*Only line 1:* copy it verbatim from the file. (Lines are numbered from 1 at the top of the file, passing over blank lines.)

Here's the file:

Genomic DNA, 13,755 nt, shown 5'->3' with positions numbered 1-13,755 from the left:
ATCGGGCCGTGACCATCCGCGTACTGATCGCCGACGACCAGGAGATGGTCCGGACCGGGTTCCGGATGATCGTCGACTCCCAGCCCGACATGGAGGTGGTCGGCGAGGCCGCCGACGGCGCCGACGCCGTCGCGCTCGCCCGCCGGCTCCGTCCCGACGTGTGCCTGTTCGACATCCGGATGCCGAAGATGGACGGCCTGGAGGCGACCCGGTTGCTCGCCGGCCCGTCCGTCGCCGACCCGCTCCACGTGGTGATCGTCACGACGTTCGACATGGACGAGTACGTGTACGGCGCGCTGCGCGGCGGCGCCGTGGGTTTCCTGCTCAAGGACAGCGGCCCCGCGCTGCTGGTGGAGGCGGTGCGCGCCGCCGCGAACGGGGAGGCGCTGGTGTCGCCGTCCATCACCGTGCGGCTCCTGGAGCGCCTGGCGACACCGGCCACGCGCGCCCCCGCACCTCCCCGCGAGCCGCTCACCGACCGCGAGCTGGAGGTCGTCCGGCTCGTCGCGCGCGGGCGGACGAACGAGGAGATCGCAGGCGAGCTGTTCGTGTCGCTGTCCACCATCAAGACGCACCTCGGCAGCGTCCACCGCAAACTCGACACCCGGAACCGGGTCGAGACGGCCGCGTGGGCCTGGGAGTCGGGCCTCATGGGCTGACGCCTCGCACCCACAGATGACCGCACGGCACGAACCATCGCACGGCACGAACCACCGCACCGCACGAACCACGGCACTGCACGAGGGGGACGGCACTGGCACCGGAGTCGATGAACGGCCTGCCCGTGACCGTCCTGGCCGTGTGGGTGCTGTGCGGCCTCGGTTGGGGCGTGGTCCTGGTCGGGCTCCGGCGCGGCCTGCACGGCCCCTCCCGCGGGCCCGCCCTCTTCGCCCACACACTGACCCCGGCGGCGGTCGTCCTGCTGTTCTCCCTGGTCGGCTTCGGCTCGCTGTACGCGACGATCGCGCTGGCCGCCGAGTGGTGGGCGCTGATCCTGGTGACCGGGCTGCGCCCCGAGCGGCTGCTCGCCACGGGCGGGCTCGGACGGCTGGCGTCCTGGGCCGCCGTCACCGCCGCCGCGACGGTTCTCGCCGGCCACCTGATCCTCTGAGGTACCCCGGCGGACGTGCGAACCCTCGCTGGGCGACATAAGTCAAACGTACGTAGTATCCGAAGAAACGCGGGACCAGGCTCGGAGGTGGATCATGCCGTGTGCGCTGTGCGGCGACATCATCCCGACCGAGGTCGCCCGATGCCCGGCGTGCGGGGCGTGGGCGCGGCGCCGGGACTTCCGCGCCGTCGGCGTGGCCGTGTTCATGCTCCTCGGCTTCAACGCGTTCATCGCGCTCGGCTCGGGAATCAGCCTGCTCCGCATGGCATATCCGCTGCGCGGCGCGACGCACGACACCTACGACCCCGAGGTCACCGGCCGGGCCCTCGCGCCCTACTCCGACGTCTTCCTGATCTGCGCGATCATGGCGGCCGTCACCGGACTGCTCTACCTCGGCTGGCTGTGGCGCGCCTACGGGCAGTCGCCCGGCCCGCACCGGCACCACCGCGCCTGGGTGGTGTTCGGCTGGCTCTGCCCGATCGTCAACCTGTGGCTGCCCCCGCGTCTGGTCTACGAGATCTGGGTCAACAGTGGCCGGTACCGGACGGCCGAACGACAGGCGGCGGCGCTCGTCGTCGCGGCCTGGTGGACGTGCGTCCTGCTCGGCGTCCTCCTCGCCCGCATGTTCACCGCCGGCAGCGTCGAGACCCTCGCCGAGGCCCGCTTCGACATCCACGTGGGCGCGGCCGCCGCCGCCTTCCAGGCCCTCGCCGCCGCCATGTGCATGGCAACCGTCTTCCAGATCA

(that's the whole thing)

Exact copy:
Genomic DNA, 13,755 nt, shown 5'->3' with positions numbered 1-13,755 from the left: